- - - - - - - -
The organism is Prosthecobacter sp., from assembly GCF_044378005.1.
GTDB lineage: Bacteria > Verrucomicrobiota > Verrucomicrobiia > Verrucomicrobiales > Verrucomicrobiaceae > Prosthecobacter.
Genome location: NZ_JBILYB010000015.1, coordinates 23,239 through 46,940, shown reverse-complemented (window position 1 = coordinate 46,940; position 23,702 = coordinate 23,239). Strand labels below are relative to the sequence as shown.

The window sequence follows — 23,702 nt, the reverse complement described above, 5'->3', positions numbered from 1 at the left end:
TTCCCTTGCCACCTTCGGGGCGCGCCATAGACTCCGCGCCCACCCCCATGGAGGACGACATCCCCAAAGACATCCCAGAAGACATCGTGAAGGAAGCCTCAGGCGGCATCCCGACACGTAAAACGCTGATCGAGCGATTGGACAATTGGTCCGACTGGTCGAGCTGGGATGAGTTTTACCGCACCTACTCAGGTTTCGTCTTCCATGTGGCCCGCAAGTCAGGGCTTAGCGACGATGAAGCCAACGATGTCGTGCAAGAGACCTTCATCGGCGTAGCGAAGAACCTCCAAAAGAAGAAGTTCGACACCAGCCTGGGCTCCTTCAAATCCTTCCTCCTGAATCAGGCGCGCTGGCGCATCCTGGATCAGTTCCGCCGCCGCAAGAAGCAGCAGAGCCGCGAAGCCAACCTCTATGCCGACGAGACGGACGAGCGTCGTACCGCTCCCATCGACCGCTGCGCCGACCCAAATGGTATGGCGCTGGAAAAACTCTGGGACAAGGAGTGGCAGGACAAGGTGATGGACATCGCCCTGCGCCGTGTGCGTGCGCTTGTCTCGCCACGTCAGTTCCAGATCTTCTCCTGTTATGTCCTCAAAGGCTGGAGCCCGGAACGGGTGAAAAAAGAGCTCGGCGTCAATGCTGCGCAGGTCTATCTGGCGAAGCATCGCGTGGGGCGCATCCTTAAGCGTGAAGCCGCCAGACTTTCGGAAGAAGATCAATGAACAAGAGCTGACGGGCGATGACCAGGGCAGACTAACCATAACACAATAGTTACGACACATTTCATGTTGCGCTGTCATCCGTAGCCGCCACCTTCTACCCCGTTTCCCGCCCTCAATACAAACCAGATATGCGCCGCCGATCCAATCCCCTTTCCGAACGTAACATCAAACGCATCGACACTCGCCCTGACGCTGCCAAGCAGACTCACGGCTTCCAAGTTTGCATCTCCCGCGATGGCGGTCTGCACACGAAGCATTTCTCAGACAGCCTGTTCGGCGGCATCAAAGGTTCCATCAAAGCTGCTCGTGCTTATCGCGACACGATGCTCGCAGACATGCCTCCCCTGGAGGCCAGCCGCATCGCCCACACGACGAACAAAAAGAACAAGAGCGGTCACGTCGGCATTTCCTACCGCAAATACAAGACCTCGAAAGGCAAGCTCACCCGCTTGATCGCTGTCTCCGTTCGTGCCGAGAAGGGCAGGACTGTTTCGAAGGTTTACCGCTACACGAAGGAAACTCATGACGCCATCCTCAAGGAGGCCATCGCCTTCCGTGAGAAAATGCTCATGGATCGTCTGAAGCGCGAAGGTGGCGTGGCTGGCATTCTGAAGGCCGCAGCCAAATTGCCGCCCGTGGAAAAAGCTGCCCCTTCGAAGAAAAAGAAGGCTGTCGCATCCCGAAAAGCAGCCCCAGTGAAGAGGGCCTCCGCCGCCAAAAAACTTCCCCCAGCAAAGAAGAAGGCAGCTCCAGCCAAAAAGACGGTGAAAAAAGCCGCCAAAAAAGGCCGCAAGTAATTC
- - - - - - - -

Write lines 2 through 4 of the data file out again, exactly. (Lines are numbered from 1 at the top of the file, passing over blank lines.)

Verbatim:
GTDB lineage: Bacteria > Verrucomicrobiota > Verrucomicrobiia > Verrucomicrobiales > Verrucomicrobiaceae > Prosthecobacter.
Genome location: NZ_JBILYB010000015.1, coordinates 23,239 through 46,940, shown reverse-complemented (window position 1 = coordinate 46,940; position 23,702 = coordinate 23,239). Strand labels below are relative to the sequence as shown.

The window sequence follows — 23,702 nt, the reverse complement described above, 5'->3', positions numbered from 1 at the left end: